Debt Limit 101
- The current statutory debt limit – $21,987,705,611,407 – was established on March 2 when the previous debt limit suspension period expired and the ceiling was reset to reflect the current amount outstanding.
- The Treasury Department is using extraordinary measures to temporarily avoid breaching the limit, but eventually Congress must act.
- History shows that the financial and economic turmoil caused by a debt limit impasse lingers even after lawmakers have raised the limit.
- Treasury expects to exhaust all extraordinary measures by late summer.
The Treasury Department is responsible for managing the finances of the federal government. It collects revenues, pays the bills, and borrows money when there isn’t sufficient revenue to cover expenses.
The Constitution gives Congress sole authority to raise taxes and appropriate new spending; by extension this includes the power to regulate the amount of federal debt Treasury can issue. Before 1939, Congress generally managed this task by capping the face value of individual debt sales, but when that proved unwieldy an overall limit was adopted.
WHAT IS THE DEBT LIMIT?
The current statutory debt limit – $21,987,705,611,407 – was established on March 2 when the previous debt limit suspension period expired, and the ceiling was reset to reflect the current amount outstanding. As of June 25, total debt subject to limit was within about $25 million of the limit.
Like a car’s rearview mirror, the statutory debt limit is a backward-looking indicator. The need to increase the debt limit reflects the cumulative budgetary effects of spending and revenue decisions made in the past. Today, increases in the debt limit are largely driven by promises that were made decades ago in programs like Social Security and Medicare. As the costs of these programs are permitted to grow without reform, so will the need to raise or suspend the statutory debt limit.
Ninety-nine percent of all federal debt is subject to the statutory limit. Exceptions include debt issued by the Federal Financing Bank, debt issued prior to 1917, and old currency notes. Debt subject to limit is categorized two ways:
Debt held by the public is comprised of bills, bonds, and notes that Treasury issues to the public to raise operating cash. These securities pay interest, can be traded in secondary markets, and are held by non-federal entities such as individual or institutional investors; state and local governments; foreign central banks; and the Federal Reserve System. Approximately $16 trillion – or 73% – of total federal debt is held by the public.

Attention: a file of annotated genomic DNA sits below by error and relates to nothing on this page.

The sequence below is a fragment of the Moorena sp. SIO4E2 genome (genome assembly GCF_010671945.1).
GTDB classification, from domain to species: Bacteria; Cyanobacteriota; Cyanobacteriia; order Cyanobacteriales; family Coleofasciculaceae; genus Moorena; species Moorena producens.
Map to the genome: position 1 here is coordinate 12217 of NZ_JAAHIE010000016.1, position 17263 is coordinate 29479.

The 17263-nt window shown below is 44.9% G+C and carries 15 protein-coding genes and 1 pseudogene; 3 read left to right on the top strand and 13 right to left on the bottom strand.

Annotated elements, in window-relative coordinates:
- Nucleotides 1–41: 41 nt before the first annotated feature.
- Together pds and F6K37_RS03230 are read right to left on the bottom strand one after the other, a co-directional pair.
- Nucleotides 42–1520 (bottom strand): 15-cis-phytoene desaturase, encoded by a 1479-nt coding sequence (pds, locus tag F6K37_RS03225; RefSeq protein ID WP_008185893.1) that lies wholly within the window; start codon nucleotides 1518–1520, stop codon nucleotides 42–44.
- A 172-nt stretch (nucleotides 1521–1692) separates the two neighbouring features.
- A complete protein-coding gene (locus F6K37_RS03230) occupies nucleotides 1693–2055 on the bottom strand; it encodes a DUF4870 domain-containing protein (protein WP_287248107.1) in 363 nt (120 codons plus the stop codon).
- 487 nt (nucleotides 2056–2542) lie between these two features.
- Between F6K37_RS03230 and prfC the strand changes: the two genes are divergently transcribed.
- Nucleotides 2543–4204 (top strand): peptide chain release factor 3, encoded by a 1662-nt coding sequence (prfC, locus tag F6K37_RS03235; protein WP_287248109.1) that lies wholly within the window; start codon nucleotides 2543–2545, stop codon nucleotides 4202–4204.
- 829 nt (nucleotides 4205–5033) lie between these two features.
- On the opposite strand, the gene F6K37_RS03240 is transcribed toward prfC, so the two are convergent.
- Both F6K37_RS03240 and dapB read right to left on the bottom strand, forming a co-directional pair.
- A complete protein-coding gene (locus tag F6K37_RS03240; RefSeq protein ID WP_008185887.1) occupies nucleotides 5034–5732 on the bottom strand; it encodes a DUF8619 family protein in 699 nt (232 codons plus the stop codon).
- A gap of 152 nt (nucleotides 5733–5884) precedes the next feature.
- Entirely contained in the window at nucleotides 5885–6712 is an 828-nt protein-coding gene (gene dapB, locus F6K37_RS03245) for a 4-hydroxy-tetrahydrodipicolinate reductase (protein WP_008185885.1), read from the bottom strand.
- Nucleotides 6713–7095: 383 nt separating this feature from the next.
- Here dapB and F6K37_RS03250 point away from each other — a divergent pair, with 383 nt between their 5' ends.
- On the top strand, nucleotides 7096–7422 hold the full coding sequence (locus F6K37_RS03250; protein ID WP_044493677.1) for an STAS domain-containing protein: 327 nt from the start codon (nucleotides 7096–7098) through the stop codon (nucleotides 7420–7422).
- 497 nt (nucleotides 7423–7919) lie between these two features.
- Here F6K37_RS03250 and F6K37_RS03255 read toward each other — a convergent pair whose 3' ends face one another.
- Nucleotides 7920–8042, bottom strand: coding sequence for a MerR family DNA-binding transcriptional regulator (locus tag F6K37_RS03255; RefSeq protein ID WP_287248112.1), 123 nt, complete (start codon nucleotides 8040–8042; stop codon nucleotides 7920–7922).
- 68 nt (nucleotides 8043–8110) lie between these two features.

Debt held by government accounts, also known as intragovernmental debt, is held by trust funds like Social Security, Medicare, military retirement, and civil service retirement and disability. For example, surplus payroll taxes collected by the Social Security Administration are used to purchase special obligation bonds that are held by the Social Security trust funds. This type of debt is not tradeable but does earn interest. Approximately $5.9 trillion – or 27% – of total federal debt is intragovernmental debt.
Increases in either category push the government’s indebtedness closer to the statutory debt limit.
the way we raise the debt limit has changed
Throughout history, Congress has always increased the statutory debt limit to ensure Treasury had the operating cash necessary to pay the government’s bills. Since 1960, Congress has acted 78 times – under both Republican and Democratic administrations – to permanently raise, temporarily extend, or revise the definition of the debt limit.
Prior to 2013, Congress would increase the debt limit in straightforward fashion: by amending the dollar value of the cap as it appears in statute. As the post-recession politics of trillion-dollar deficits and commensurate increases in the debt limit became politically unpopular, however, a more nuanced solution emerged.
Statutory Debt Limit 2009-2019
Source: Bipartisan Policy Center
In recent years, Congress has adopted language suspending the debt limit for a period of time and allowed the limit to reset itself when the suspension period ended. The amount of the reset is equivalent to the amount of debt Treasury had to issue during the suspension period to keep the government operating. Congress suspended the debt limit twice in 2013 and again in 2014, 2015, 2017, and 2018.
the costs of failing to raise the limit
The United States has never defaulted on its debt, so no one knows precisely what would happen. An October 2013 Treasury report on the 2011 debt crisis concluded, “default would be unprecedented and has the potential to be catastrophic: credit markets could freeze, the value of the dollar could plummet, U.S. interest rates could skyrocket, the negative spillovers could reverberate around the world, and there might be a financial crisis and recession that could echo the events of 2008 or worse.” Specifically, in 2011:
Consumer confidence fell 22% and business confidence fell 3%.
The S&P 500 index fell 17%.
Stock market declines caused household wealth to fall $2.4 trillion and retirement assets to lose $800 billion in value.
The average 30-year conventional fixed-rate mortgage rose 70 basis points and corporate risk spreads on BBB-rated corporate debt jumped 56 basis points.